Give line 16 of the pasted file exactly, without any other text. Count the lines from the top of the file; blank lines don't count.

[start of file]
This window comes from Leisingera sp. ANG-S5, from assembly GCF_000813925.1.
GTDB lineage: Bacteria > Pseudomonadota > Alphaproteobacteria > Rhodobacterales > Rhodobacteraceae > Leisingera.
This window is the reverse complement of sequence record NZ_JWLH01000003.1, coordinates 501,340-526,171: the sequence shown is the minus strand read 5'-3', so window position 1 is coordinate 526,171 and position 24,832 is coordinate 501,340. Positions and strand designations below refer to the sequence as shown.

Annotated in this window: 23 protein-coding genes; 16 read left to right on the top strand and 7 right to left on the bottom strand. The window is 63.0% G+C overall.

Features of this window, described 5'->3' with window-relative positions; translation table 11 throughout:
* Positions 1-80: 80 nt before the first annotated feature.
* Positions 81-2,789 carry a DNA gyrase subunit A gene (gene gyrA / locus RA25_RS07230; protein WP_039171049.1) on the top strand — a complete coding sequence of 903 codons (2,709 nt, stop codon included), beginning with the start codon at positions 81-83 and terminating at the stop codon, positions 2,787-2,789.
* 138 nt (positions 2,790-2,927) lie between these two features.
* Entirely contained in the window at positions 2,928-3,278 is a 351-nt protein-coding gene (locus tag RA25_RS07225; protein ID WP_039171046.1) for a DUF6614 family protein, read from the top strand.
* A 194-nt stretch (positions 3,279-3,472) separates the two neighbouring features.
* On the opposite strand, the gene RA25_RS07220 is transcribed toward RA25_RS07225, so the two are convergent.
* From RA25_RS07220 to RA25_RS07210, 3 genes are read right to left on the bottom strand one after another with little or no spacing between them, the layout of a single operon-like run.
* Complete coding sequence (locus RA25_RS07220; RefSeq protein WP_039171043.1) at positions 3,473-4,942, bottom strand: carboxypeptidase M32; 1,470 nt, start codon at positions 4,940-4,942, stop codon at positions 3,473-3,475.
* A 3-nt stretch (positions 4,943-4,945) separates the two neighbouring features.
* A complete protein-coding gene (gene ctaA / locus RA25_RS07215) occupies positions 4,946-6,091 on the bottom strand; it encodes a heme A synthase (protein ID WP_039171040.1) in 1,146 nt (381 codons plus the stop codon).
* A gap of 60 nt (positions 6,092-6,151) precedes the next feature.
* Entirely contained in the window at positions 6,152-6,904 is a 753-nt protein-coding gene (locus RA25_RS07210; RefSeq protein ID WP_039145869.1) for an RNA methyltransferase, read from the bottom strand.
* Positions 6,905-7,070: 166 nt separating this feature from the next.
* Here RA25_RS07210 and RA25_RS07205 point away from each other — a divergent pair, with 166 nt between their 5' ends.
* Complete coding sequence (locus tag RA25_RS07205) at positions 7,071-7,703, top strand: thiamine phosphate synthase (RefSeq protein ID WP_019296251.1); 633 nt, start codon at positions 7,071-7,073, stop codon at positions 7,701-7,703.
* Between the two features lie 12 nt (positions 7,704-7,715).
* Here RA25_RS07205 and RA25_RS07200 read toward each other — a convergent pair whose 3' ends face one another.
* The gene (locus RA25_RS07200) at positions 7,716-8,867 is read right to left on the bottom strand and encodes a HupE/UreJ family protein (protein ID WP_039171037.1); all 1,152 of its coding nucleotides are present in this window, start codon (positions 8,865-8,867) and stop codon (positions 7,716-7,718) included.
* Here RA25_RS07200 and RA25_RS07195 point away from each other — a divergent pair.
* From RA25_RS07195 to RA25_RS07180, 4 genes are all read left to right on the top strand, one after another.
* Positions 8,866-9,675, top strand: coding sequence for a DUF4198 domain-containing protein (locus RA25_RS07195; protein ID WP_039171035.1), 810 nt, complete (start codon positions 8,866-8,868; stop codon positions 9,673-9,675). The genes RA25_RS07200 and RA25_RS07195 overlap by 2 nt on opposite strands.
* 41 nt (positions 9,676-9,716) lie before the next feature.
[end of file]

* A gap of 60 nt (positions 6,092-6,151) precedes the next feature.